Distance no barrier for international collaboration seeking new cancer treatments

Distance no barrier for international collaboration seeking new cancer treatments

Illuminate newsletter header, Summer 21/22
December 2021
When fellow Australians Professor John Silke and Dr Darryl McConnell met in Vienna, what followed was an international industry-academia collaboration to ‘drug the undruggable’ and find ground-breaking new treatments for cancer.

John

Professor John Silke
Professor John Silke investigates proteins that can regulate
both inflammation and cell death, and how these proteins
contribute to disease.

I was on a research trip in Switzerland in 2018 when I was invited to give a talk at Boehringer Ingelheim, at their headquarters in Vienna. Speaking with the research teams there, we realised there were many shared interests between our organisations, and I was invited back another two times. It was there that I met Darryl, and we immediately clicked. It was a very easy relationship straight away: he’s got a real passion and excitement for his work and a great drive, and we both saw the potential of working together. 

This led to us striking an industry-academia collaboration between WEHI and Boehringer Ingelheim to further investigate a family of proteins known as inhibitor of apoptosis proteins (IAPs) and their role in cell death. The partnership combines the expertise of both our organisations in the biology and therapeutic targeting of IAPs, protein degradation and drug discovery for new treatments for difficult-to-treat solid cancers.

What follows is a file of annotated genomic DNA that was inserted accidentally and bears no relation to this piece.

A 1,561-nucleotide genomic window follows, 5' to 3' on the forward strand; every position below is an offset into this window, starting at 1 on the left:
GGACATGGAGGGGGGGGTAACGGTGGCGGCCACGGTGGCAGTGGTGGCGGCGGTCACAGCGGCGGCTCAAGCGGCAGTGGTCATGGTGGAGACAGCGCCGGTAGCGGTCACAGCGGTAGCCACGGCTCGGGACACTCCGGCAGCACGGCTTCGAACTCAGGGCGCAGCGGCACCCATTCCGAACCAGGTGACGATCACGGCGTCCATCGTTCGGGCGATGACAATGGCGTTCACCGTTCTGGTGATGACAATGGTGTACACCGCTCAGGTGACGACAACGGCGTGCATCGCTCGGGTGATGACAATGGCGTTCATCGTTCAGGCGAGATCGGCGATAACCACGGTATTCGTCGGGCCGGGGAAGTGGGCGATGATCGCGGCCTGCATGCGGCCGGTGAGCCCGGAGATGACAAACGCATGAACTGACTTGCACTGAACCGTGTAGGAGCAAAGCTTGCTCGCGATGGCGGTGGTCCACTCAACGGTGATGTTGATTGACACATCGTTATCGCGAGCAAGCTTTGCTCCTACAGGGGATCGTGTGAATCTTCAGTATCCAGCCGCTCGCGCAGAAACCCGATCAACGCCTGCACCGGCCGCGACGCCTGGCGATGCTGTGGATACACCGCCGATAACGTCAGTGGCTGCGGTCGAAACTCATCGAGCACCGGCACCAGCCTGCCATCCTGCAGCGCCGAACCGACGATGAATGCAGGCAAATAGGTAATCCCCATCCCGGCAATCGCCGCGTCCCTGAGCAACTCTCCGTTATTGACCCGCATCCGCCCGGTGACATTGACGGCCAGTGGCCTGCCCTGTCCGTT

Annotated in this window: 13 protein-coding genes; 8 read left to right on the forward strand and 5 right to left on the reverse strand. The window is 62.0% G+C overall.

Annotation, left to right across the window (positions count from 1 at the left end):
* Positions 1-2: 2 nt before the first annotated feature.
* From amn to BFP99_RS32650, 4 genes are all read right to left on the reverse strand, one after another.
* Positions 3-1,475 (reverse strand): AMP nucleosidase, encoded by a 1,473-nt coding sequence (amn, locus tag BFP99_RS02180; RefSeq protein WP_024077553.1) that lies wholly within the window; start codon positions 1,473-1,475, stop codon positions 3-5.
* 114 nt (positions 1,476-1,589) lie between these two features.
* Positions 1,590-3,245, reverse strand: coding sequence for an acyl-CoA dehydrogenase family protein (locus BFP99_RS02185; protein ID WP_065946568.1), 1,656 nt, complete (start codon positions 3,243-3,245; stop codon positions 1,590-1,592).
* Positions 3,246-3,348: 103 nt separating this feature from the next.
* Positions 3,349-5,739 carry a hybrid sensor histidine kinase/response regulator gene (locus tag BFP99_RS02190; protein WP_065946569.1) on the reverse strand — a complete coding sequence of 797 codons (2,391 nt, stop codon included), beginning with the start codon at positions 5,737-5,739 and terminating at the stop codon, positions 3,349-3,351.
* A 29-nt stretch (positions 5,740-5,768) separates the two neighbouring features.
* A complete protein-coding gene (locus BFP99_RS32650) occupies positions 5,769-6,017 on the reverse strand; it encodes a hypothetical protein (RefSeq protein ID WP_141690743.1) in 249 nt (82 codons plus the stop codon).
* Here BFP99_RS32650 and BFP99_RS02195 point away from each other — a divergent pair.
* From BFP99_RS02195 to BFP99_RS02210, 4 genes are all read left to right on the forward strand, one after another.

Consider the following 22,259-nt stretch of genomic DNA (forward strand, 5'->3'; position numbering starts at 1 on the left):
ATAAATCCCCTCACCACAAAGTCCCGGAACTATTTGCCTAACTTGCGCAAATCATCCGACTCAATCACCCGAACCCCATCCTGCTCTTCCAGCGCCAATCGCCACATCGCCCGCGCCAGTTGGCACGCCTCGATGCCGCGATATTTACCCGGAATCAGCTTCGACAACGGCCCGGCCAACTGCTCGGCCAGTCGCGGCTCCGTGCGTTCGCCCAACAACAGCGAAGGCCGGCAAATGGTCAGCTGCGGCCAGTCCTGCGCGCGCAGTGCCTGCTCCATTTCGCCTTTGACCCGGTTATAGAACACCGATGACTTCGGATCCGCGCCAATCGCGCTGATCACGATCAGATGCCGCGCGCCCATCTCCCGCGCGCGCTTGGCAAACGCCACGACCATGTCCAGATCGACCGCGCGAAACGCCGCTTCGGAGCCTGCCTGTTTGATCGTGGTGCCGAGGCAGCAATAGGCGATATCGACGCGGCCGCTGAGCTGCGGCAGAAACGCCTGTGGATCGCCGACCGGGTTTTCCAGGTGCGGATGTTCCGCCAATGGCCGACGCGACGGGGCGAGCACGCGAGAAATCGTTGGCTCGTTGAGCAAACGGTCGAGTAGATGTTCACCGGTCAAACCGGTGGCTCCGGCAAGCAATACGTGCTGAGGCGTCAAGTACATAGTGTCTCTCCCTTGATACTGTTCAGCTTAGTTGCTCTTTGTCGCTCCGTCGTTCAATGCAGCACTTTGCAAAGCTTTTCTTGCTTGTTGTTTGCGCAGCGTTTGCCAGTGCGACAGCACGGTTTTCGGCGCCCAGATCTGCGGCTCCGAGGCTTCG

Targeted protein degradation is an exciting technology that is gaining momentum globally as a new approach for drug discovery. We believe that through this collaboration, we can apply this innovative IAP-based approach to a number of ‘undruggable’ disease targets that have proven difficult to treat through traditional drug discovery approaches. 

Darryl is a visual and creative person who is full of energy and ideas. I, too, like to have a picture in my mind of how molecules like IAPs work, although Darryl is a lot better than me at putting pictures on paper. I think this shared approach to trying to crack scientific problems really helps us connect.

"I’m most involved with the academic side of the research, but Darryl also has the industry acumen and expertise that is so vital in a project like this and the drive to get things done."

The collaboration has finally given me the chance to translate the knowledge that has been gained over the years into treatment candidates. While WEHI has had some success in this, it is still something that is quite tricky to achieve in the standard academic environment. Boehringer Ingelheim has been a great company to work with, and it has been a very ‘hands on’ collaborative relationship, including fortnightly meetings at opposite ends of the day, with free exchange of ideas and experience, as well as reagents.